The early stages of the COVID-19 pandemic lockdown compelled Canadians to behave differently outside.
With vehicles parked safely in garages, walkers, runners and joggers reclaimed the asphalt in their track suits. Many Canadians had to work from home, eliminating the morning drive to the office. Public transit in some municipalities also saw a significant reduction in users.
Now that most Canadians are partaking in their usual activities, Research Co. and Glacier Media conducted the latest instalment of our yearly survey into our driving habits.
The message of a kinder, gentler society that has been advocated during the COVID-19 pandemic appears to have reached some of the steering wheels of Canadians. Last year, 47% of Canadians said drivers in their city or town were “worse” than five years ago. In 2020, the proportion has dropped by eight points to 39%.
Still, while 44% of respondents to the poll report no change in the driving prowess of their neighbours, only 7% believe they are now better than five years ago.
Canadians aged 55 and over, who have witnessed the behaviour in our streets for the longest time, once again are more likely to say that things are worse now (50%, down three points since 2019) than those aged 35 to 54 (43%, down six points) and those aged 18 to 34 (20%, down 15 points).
When it comes to certain things that we observe on our streets and parking lots, Canadians might be forgiven for gasping at the extremely high incidence of some evident oversights.
A majority of Canadians (54%) remember a driver not signaling before a turn over the past month. This year, British Columbia overtook Atlantic Canada as the region of Canada where this mistake is more prevalent (61%).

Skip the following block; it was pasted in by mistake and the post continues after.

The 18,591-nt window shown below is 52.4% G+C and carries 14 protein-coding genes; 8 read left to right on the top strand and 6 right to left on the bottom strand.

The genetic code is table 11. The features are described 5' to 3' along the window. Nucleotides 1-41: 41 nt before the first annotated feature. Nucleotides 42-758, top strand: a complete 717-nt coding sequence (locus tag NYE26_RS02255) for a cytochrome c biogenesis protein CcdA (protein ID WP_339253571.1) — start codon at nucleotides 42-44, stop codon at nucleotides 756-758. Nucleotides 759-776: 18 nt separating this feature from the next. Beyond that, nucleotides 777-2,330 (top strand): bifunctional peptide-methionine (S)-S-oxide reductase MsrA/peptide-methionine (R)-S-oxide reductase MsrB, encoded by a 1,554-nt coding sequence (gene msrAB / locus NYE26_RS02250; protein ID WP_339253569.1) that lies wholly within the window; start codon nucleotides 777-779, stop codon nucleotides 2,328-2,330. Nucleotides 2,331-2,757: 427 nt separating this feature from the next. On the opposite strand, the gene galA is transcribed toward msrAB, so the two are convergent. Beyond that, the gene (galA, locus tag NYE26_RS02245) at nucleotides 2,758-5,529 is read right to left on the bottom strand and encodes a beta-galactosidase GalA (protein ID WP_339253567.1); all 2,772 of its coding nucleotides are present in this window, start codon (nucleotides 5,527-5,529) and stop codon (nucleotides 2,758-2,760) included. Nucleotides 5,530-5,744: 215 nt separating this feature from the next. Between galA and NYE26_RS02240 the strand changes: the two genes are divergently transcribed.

More than two in five Canadians (44%) witnessed a car taking up two or more spots in a parking lot. In Manitoba and Saskatchewan, the proportion rises to 53%.
Another not-so-bright spot for British Columbia arrives when Canadians are asked if they saw a driver not stopping at an intersection. While the Canada-wide average for this misbehaviour is 36%, it climbs to 48% in the westernmost province.
A third of Canadians (33%) saw a driver turning right or left from an incorrect lane, including 37% of Albertans. Just over a quarter (26%) had a close call, having to slam the brakes or steer violently to avoid a collision, including 33% of Atlantic Canadians.
If this were a road test for British Columbians, the verdict would be cautiously optimistic. Even though we top the country in not signalling before a turn, the numbers are down significantly (83% in 2018, 66% in 2019 and 61% this year).
Drivers in British Columbia managed to keep a decent score on lane tracking (36%, compared to 38% in 2019 and down from a worrisome 61% in 2018). And, reassuringly, the scores remain under 50% for two issues that were off-the-charts two years ago: taking up two or more spaces at parking lots (from 68% in 2018 to 46% now) and stopping at intersections (from 67% in 2018 to 48% now).
Across the country, and in a finding that has remained remarkably consistent, more than half of Canadians (56%) are not shy about saying who are, in their assessment, “worse drivers than others.”
Almost one in five complainers pin the demise of proper driving etiquette in their city or town on “Asian” drivers (17%). Other mentions included “immigrants” (5%), “Black” (1%) or “White” (1%). This year, only 2% of complainers wrote “Women” while 1% answered “Men.”
While the annual survey shows progress on some areas and behaviours, many Canadians continue to report witnessing bad driving behaviour on the streets of their communities. It is also clear that the emotions that a bad driver elicits are leading us to focus on characteristics that make it easier to dismiss them, perhaps making us less aware of our own performance.
Mario Canseco is president of Research Co.
Results are based on an online study conducted from September 18 to September 20, 2020, among a representative sample of 1,000 adults in Canada. The data has been statistically weighted according to Canadian census figures for age, gender and region. The margin of error, which measures sample variability, is plus or minus 3.1 percentage points, 19 times out of 20.